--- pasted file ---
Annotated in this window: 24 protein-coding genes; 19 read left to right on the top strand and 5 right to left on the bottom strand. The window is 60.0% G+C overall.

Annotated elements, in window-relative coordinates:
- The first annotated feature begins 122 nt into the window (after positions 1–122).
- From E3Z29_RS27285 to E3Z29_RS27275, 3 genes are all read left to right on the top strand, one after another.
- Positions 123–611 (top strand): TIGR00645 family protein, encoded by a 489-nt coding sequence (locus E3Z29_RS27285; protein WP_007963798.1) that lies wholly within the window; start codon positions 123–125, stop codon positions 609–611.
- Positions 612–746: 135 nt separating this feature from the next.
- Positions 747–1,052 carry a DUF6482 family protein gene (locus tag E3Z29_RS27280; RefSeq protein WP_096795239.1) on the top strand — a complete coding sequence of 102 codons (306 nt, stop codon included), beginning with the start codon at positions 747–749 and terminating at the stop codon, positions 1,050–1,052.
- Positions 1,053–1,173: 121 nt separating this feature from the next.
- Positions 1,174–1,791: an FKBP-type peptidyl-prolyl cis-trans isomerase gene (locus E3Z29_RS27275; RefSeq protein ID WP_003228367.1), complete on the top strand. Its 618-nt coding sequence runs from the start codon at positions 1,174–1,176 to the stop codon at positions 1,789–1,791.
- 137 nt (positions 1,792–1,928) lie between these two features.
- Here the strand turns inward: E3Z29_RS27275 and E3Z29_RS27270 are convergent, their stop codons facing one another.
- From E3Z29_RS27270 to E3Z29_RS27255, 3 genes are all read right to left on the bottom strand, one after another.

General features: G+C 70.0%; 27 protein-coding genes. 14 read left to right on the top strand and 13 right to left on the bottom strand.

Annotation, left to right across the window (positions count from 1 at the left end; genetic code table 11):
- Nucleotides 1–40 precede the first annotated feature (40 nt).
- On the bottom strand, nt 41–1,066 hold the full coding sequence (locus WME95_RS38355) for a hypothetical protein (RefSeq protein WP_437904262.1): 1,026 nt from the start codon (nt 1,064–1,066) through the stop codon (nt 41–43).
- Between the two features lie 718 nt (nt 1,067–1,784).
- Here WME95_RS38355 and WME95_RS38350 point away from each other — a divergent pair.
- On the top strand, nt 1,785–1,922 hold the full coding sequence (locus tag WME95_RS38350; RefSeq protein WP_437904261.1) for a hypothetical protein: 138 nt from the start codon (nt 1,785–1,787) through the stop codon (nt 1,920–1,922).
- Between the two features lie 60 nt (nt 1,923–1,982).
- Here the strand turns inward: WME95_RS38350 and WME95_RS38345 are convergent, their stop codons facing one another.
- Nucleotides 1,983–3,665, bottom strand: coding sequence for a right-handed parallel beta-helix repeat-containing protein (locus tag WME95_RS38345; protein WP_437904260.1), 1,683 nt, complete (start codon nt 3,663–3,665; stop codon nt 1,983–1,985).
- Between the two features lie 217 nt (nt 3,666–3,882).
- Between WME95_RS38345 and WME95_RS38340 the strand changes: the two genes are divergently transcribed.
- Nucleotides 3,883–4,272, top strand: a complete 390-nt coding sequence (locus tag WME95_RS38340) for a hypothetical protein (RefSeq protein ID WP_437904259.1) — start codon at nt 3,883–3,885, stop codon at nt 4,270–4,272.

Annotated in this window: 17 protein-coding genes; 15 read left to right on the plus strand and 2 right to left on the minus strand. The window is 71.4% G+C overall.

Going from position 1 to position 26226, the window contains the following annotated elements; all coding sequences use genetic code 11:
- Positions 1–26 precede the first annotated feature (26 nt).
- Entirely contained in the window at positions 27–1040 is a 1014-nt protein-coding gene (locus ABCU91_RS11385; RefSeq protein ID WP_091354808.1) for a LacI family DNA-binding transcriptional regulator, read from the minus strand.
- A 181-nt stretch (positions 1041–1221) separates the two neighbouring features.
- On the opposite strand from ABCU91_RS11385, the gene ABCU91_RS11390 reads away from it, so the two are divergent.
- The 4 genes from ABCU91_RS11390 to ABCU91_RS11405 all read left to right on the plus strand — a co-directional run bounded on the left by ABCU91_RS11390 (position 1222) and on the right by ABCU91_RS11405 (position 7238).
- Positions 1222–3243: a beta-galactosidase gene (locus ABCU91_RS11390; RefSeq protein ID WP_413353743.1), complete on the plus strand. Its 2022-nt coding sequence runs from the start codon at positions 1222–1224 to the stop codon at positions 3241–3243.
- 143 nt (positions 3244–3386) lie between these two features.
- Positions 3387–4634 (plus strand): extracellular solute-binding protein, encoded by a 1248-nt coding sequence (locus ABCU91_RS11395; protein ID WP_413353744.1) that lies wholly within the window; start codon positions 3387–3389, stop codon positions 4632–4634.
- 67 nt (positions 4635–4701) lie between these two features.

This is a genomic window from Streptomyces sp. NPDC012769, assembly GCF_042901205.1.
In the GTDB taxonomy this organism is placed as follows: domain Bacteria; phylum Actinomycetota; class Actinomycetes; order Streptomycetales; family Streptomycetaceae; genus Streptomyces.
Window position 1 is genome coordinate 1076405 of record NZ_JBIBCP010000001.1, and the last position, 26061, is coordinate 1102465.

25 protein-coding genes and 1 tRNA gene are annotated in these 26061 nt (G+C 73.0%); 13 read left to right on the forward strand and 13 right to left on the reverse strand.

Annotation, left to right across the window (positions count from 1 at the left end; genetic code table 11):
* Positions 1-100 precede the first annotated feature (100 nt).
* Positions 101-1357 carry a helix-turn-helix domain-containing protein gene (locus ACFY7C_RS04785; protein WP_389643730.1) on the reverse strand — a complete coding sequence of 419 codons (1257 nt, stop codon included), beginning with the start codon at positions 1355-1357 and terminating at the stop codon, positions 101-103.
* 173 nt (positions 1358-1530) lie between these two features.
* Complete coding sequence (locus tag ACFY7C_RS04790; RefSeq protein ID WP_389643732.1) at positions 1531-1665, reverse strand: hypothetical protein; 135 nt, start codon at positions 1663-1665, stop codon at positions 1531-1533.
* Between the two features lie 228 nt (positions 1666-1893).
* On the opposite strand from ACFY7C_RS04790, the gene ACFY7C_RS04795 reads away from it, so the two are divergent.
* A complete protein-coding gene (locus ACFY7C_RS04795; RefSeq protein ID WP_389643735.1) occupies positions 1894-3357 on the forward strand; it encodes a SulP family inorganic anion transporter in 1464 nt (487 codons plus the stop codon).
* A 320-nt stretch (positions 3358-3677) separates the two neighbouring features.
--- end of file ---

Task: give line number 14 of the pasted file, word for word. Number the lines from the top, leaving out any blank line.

Annotation, left to right across the window (positions count from 1 at the left end; genetic code table 11):